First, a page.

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Improving mental health outcomes for bipolar disorder in Ethiopia

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Improving mental health outcomes for bipolar disorder in Ethiopia

mekdesMekdes Demissie is an AMARI Fellow based at Addis Ababa University in Ethiopia. The African Mental Health Research Initiative (AMARI) research program is supported by the Developing Excellence, Leadership and Training in Science in Africa (DELTAS Africa), a programme of the African Academy of Sciences. AMARI is one of the 11 programmes funded through the African Academy of Sciences’ Developing Excellence, Leadership and Training in Science in Africa (DELTAS Africa) programme. DELTAS Africa funds collaborative networks/consortia led by Africa-based scientists to amplify Africa-led development of world-class research and scientific leaders on the continent, while strengthening African institutions. DELTAS Africa is implemented through AESA (The Alliance for Accelerating Excellence in Science in Africa), a funding and agenda setting platform created by the AAS in partnership with the African Union Development Agency (AUDA-NEPAD) and with the support of Wellcome and the UK’s Department for International Development (DFID).


Background

Mental disorders are a neglected health concern in Africa. Bipolar disorder affects about 45 million people worldwide, according to the World Health Organization (WHO). It typically consists of both manic and depressive episodes separated by periods of normal mood. Manic episodes involve elevated or irritable mood, over-activity, rapid speech, inflated self-esteem and a decreased need for sleep. People who have manic attacks but do not experience depressive episodes are also classified as having bipolar disorder.

There is a huge treatment gap in bipolar disorder partly because of the stigmatization of mental health in Africa but also because there is limited data reflecting the burden of mental health diseases in low-and middle-income countries (LMICs). In Ethiopia, it is estimated that 15% of people are affected by major mental illness or substance abuse disorders.

Description of study

Dr Mekdes Demissie an AMARI fellow and mental health professional focused her doctoral study on developing and piloting adjunctive psychosocial interventions such as psychoeducation and stigma reduction strategies for bipolar disorder that can be delivered by non-specialist health care workers in primary health care settings in Ethiopia.

She was motivated to carry out this study because studies conducted in other LMICs and in Ethiopia showed that the disorder is linked to health, social, economic and functional problems. In addition, her clinical experience in working with people with severe mental illness revealed that patients would often relapse. 

Social and psychological intervention such as psychoeducation, cognitive and behavioral therapy have proved to be effective in preventing relapse and improving outcomes compared to when pharmacotherapy treatments are used alone.   However, in LMICs, evidence about adaptation, effectiveness, and implementation of contextually appropriate psychosocial intervention is rare. Dr Mekdes study aims to adapt a feasible and acceptable psychosocial intervention for people with bipolar disorder in Ethiopia.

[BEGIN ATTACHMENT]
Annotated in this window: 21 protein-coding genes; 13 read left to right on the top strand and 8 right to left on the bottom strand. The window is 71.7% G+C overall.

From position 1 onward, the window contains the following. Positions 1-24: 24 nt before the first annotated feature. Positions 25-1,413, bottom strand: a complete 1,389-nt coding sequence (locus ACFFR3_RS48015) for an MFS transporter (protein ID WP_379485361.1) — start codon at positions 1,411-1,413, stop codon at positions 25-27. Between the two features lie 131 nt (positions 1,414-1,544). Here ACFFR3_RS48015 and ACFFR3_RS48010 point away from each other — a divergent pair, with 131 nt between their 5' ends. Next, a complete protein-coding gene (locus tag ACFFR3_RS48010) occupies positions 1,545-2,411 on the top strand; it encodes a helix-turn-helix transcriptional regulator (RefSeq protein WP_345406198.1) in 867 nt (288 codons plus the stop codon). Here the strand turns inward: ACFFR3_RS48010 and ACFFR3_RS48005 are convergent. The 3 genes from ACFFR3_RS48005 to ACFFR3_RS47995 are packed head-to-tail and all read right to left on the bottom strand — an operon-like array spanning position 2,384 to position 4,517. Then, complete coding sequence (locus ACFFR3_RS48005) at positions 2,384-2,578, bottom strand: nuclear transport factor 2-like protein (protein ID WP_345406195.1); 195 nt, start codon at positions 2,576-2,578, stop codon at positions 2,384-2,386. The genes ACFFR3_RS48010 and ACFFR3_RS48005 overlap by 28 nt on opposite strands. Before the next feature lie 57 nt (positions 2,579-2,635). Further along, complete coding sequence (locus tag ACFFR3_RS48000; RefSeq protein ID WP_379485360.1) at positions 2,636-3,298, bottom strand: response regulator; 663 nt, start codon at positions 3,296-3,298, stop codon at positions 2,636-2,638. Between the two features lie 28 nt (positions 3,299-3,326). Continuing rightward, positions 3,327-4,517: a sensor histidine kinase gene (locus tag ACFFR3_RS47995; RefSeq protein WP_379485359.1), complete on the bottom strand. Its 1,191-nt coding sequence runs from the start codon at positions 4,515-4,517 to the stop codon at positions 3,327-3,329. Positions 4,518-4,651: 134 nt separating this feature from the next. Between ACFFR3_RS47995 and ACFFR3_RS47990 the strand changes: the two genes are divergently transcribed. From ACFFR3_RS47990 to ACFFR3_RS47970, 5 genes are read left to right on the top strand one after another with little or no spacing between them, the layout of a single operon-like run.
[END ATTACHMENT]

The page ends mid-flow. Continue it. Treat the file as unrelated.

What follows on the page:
Results so far

  1. A systematic review on psychosocial interventions for bipolar disorder (BD) in LMICs, showed that psychological interventions can be successful in low resource settings: improving emotional control and social support, and reducing relapse rates, symptom severity and hospital admission (Demissie et al., 2018). 
  2. A qualitative study conducted to explore the experience of people living with bipolar disorder in Ethiopia, showed that BD is located in a constellation of life problems, primarily rooted in the social, affecting the whole family- as both a cause of the first illness period of BD, a direct/indirect stimulus of a person moving from being well to unwell and as a consequence of illness. In addition, social support, treatment adherence, illness perceptions, and substance use were emphasized as important drivers of the illness experience
  3. Psychological intervention for bipolar disorder developed based on the findings of a systematic review, qualitative study and different workshops conducted with different stakeholders like people with BD, caregivers, community leaders, primary health care workers, and mental health professionals. 

Anticipated Impact

  1. The study recommends conducting mental health education for people with bipolar disorder, caregivers and the community, which will minimize stigmatization.
  2. Results of the study are likely to contribute to the implementation of socio-culturally appropriate and feasible psychosocial intervention for people with bipolar disorder in Ethiopia.
  3. Patients with the disorder will receive holistic treatment that include medication, and social and psychological intervention like awareness creation, problem solving and behavioral intervention, which will improve their treatment outcomes, and will decrease the burden among caregivers and communities.